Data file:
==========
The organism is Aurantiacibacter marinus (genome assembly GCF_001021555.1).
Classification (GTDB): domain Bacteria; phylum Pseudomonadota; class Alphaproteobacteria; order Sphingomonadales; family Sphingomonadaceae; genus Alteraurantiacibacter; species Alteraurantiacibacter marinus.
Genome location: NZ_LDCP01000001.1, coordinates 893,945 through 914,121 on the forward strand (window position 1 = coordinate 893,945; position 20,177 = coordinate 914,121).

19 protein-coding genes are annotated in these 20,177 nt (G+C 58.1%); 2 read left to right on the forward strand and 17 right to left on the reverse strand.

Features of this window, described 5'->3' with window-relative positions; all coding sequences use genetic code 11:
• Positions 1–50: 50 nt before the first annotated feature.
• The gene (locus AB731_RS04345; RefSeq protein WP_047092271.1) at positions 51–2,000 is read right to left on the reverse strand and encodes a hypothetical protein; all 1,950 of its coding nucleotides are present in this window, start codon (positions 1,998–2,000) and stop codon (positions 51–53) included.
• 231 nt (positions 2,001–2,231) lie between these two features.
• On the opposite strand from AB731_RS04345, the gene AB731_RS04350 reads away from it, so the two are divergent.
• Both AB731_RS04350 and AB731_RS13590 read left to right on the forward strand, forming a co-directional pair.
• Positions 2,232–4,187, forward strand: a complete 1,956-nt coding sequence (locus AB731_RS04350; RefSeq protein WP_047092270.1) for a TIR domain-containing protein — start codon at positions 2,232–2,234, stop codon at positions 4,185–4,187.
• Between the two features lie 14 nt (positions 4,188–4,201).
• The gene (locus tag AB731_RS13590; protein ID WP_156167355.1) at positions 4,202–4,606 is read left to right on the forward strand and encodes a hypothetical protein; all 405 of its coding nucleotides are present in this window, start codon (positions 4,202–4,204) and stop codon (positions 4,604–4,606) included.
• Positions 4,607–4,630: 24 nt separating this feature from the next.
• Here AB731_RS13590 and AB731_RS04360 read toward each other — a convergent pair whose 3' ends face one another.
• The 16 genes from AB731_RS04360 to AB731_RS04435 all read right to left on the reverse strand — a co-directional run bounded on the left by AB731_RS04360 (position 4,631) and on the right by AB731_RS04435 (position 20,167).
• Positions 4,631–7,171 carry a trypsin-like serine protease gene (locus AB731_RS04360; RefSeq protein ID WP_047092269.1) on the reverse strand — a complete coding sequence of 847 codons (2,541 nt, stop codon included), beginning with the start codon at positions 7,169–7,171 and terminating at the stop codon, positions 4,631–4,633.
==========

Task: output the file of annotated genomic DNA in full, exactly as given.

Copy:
The organism is Aurantiacibacter marinus (genome assembly GCF_001021555.1).
Classification (GTDB): domain Bacteria; phylum Pseudomonadota; class Alphaproteobacteria; order Sphingomonadales; family Sphingomonadaceae; genus Alteraurantiacibacter; species Alteraurantiacibacter marinus.
Genome location: NZ_LDCP01000001.1, coordinates 893,945 through 914,121 on the forward strand (window position 1 = coordinate 893,945; position 20,177 = coordinate 914,121).

19 protein-coding genes are annotated in these 20,177 nt (G+C 58.1%); 2 read left to right on the forward strand and 17 right to left on the reverse strand.

Features of this window, described 5'->3' with window-relative positions; all coding sequences use genetic code 11:
• Positions 1–50: 50 nt before the first annotated feature.
• The gene (locus AB731_RS04345; RefSeq protein WP_047092271.1) at positions 51–2,000 is read right to left on the reverse strand and encodes a hypothetical protein; all 1,950 of its coding nucleotides are present in this window, start codon (positions 1,998–2,000) and stop codon (positions 51–53) included.
• 231 nt (positions 2,001–2,231) lie between these two features.
• On the opposite strand from AB731_RS04345, the gene AB731_RS04350 reads away from it, so the two are divergent.
• Both AB731_RS04350 and AB731_RS13590 read left to right on the forward strand, forming a co-directional pair.
• Positions 2,232–4,187, forward strand: a complete 1,956-nt coding sequence (locus AB731_RS04350; RefSeq protein WP_047092270.1) for a TIR domain-containing protein — start codon at positions 2,232–2,234, stop codon at positions 4,185–4,187.
• Between the two features lie 14 nt (positions 4,188–4,201).
• The gene (locus tag AB731_RS13590; protein ID WP_156167355.1) at positions 4,202–4,606 is read left to right on the forward strand and encodes a hypothetical protein; all 405 of its coding nucleotides are present in this window, start codon (positions 4,202–4,204) and stop codon (positions 4,604–4,606) included.
• Positions 4,607–4,630: 24 nt separating this feature from the next.
• Here AB731_RS13590 and AB731_RS04360 read toward each other — a convergent pair whose 3' ends face one another.
• The 16 genes from AB731_RS04360 to AB731_RS04435 all read right to left on the reverse strand — a co-directional run bounded on the left by AB731_RS04360 (position 4,631) and on the right by AB731_RS04435 (position 20,167).
• Positions 4,631–7,171 carry a trypsin-like serine protease gene (locus AB731_RS04360; RefSeq protein ID WP_047092269.1) on the reverse strand — a complete coding sequence of 847 codons (2,541 nt, stop codon included), beginning with the start codon at positions 7,169–7,171 and terminating at the stop codon, positions 4,631–4,633.